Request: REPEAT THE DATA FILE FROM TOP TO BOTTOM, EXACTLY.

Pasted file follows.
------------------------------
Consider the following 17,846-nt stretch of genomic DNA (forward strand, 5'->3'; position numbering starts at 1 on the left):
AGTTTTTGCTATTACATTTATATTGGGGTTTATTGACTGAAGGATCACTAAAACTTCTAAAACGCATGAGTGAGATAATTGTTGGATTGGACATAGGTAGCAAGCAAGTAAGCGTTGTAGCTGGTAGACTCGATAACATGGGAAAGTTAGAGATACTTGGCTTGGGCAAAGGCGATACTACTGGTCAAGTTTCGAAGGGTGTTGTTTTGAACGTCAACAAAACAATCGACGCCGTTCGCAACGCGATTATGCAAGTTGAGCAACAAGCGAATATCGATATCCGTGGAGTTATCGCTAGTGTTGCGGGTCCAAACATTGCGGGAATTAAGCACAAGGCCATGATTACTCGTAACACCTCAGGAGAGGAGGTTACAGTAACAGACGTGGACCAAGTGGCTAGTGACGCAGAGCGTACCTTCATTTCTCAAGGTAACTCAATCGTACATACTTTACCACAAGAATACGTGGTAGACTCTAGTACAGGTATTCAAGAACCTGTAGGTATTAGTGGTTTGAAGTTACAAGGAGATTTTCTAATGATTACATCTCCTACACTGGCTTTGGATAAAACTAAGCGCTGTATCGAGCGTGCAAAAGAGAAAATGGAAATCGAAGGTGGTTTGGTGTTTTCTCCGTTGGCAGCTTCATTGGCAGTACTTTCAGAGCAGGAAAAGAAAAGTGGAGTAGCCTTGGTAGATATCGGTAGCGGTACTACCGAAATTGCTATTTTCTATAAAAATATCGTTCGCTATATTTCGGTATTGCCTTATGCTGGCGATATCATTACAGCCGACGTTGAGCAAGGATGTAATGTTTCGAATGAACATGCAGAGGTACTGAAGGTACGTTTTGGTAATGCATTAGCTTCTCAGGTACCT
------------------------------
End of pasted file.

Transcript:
Consider the following 17,846-nt stretch of genomic DNA (forward strand, 5'->3'; position numbering starts at 1 on the left):
AGTTTTTGCTATTACATTTATATTGGGGTTTATTGACTGAAGGATCACTAAAACTTCTAAAACGCATGAGTGAGATAATTGTTGGATTGGACATAGGTAGCAAGCAAGTAAGCGTTGTAGCTGGTAGACTCGATAACATGGGAAAGTTAGAGATACTTGGCTTGGGCAAAGGCGATACTACTGGTCAAGTTTCGAAGGGTGTTGTTTTGAACGTCAACAAAACAATCGACGCCGTTCGCAACGCGATTATGCAAGTTGAGCAACAAGCGAATATCGATATCCGTGGAGTTATCGCTAGTGTTGCGGGTCCAAACATTGCGGGAATTAAGCACAAGGCCATGATTACTCGTAACACCTCAGGAGAGGAGGTTACAGTAACAGACGTGGACCAAGTGGCTAGTGACGCAGAGCGTACCTTCATTTCTCAAGGTAACTCAATCGTACATACTTTACCACAAGAATACGTGGTAGACTCTAGTACAGGTATTCAAGAACCTGTAGGTATTAGTGGTTTGAAGTTACAAGGAGATTTTCTAATGATTACATCTCCTACACTGGCTTTGGATAAAACTAAGCGCTGTATCGAGCGTGCAAAAGAGAAAATGGAAATCGAAGGTGGTTTGGTGTTTTCTCCGTTGGCAGCTTCATTGGCAGTACTTTCAGAGCAGGAAAAGAAAAGTGGAGTAGCCTTGGTAGATATCGGTAGCGGTACTACCGAAATTGCTATTTTCTATAAAAATATCGTTCGCTATATTTCGGTATTGCCTTATGCTGGCGATATCATTACAGCCGACGTTGAGCAAGGATGTAATGTTTCGAATGAACATGCAGAGGTACTGAAGGTACGTTTTGGTAATGCATTAGCTTCTCAGGTACCT